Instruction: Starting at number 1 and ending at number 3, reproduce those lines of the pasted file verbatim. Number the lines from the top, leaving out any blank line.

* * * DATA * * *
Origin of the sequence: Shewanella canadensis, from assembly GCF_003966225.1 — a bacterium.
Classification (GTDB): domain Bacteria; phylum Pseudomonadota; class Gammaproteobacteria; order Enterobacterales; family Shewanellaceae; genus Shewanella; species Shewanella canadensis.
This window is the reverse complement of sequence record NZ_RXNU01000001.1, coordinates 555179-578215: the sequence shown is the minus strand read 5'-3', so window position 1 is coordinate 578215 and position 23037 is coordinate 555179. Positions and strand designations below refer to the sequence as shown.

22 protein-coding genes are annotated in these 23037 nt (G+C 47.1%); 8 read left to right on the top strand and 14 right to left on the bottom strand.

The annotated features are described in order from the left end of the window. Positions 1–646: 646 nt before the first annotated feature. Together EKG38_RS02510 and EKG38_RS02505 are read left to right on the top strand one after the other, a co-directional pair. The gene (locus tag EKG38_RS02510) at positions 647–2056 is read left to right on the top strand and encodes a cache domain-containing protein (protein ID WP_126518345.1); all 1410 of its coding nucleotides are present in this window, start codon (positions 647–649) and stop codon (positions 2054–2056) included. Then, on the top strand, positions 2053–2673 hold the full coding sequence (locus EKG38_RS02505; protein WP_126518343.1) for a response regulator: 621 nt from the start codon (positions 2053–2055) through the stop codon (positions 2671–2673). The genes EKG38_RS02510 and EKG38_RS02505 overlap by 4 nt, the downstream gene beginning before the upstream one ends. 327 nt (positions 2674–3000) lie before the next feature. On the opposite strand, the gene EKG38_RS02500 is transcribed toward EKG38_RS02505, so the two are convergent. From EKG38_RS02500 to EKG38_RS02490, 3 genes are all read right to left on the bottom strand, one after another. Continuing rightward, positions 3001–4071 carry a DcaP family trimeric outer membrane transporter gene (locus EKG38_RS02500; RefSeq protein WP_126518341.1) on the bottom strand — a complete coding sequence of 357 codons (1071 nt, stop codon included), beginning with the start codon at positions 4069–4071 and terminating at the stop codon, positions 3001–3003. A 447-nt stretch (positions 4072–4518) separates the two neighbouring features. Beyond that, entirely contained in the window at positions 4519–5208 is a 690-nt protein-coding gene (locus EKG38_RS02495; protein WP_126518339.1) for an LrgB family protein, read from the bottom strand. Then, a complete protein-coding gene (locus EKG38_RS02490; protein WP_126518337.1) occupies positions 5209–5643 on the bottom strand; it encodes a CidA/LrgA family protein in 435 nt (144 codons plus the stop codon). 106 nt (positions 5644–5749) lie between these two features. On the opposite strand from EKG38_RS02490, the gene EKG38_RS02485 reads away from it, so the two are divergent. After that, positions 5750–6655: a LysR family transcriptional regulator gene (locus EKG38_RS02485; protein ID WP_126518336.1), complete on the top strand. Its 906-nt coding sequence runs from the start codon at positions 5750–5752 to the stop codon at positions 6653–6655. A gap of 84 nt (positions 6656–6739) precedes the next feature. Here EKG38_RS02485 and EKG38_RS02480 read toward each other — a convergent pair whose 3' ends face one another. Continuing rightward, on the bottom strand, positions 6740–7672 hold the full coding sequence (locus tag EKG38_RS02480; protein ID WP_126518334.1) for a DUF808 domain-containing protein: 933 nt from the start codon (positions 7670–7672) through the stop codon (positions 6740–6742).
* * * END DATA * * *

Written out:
Origin of the sequence: Shewanella canadensis, from assembly GCF_003966225.1 — a bacterium.
Classification (GTDB): domain Bacteria; phylum Pseudomonadota; class Gammaproteobacteria; order Enterobacterales; family Shewanellaceae; genus Shewanella; species Shewanella canadensis.
This window is the reverse complement of sequence record NZ_RXNU01000001.1, coordinates 555179-578215: the sequence shown is the minus strand read 5'-3', so window position 1 is coordinate 578215 and position 23037 is coordinate 555179. Positions and strand designations below refer to the sequence as shown.